The power of the Nabatu reached its height under Aretas III, who seized the city of Damaskos from the dying Seleukids, who soon accepted the hegemony of Tigranes II of Armenia. At his order, mints of the city began producing Hellenistic coins of him, and the Nabatu came into their own as a true Hellenistic power. The kingdom suffered a setback when Tigranes seized Damaskos in 72 BC, but the Armenian king later had to withdraw from the city in order to defend his realm from invasion. Aretas would later make an alliance with the exiled Hasmonean king Hyrkanos II and his advisor, Antipatros Idumaios (father of Herod), who promised the return of several Arabian towns if Aretas were to depose Hyrkanos' younger brother, Aristoboulos. Aretas marched on Hierosolyma with an army of 50,000 men, and defeated Aristoboulos in battle. He then besieged the city, but the cunning Aristoboulos bribed Pompey's deputy Scaurus to order the Nabataeans to withdraw. Fearing Roman retribution, Aretas complied; Aristoboulos was able to reorganise his armies and defeat Aretas on the march back.


Later, Pompey and Scaurus would march on Petra, but the rough terrain and news of opportunity in Pontos allowed the Nabataeans to negotiate their way out of destruction in exchange for vassalship and a judicious sum of money (to Scaurus himself). They would remain independent until the year 106 when they seem to have been peacefully incorporated into the Roman Empire.

Units

Qala'im Arabim (Arabian Slingers)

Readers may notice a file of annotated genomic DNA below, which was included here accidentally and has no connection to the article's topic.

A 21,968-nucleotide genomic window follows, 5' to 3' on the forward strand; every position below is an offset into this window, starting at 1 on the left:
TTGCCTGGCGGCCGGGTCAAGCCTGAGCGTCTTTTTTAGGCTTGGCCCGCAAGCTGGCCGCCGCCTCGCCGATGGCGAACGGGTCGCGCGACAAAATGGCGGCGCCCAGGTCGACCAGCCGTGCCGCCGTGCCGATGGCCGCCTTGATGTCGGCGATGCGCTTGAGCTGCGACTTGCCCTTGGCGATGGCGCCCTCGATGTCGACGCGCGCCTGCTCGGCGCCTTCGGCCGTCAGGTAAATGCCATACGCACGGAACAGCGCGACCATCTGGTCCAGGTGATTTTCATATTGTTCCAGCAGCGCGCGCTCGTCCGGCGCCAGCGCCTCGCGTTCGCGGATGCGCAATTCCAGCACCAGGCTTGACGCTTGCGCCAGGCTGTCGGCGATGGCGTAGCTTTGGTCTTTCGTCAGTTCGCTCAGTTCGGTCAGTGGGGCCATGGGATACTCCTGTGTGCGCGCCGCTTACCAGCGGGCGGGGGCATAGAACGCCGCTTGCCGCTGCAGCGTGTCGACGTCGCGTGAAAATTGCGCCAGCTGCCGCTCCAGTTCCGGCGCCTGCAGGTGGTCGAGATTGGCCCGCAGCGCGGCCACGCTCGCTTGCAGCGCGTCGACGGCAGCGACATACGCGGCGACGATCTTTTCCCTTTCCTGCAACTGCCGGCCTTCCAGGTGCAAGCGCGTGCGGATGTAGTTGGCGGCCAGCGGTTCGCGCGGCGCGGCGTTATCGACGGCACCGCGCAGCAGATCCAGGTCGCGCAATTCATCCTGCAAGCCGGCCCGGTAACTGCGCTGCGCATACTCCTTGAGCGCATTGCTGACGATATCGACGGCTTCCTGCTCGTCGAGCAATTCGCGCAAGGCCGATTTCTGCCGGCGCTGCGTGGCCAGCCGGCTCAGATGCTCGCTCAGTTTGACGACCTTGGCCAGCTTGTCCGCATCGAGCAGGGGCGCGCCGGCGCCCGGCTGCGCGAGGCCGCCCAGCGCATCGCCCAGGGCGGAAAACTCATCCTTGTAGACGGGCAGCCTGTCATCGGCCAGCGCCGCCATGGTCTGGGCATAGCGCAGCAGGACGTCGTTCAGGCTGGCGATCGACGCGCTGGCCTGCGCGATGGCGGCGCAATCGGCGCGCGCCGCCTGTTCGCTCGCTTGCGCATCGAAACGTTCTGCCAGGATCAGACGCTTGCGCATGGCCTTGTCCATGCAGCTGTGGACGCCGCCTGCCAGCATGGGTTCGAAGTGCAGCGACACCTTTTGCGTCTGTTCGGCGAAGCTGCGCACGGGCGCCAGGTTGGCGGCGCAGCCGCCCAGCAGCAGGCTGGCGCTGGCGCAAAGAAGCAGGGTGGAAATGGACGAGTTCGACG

Slings are a common poor man's weapon, no matter where you go, and Arabia is no exception. A mixture of poor folk, older boys, and ageing men, these Arabs head into battle protecting their herds and lands from whatever enemy wishes to take them away. While valuable troops from a distance, they are nigh-worthless in close combat, with only a simple knife to defend themselves against whatever sword, spear, or - the gods forbid - horseman the enemy throws at them. Thus, they must be kept out of close combat, but if this is done, they will serve their chieftain or Malek well, and rain pestilence and death from afar.

Muqrabê Lukhâta (North Arabian Spearmen)

Muqrabê Lukhâta('Warriors of the Spear') these men are not levies per se, and are generally superior to Pantodapoi and such eastern spear levies, having lived a harsh live in the desert and experienced a raid or two in their time. However, they are not reliable warriors, and will fold to almost any infantry of any quality. Relying their speed and buckler to ward off enemy missiles, they are very vulnerable to arrows, but can put up resistance for a while to lighter horsemen. Their best use is as a mobile reserve, the final piece in a battle-plan, to move in to support the swordsmen and finish off an enemy tired and weakened by sling-bullet, arrow, and most importantly, the desert.

Muqrabîn (North Arabian Shortswordsmen)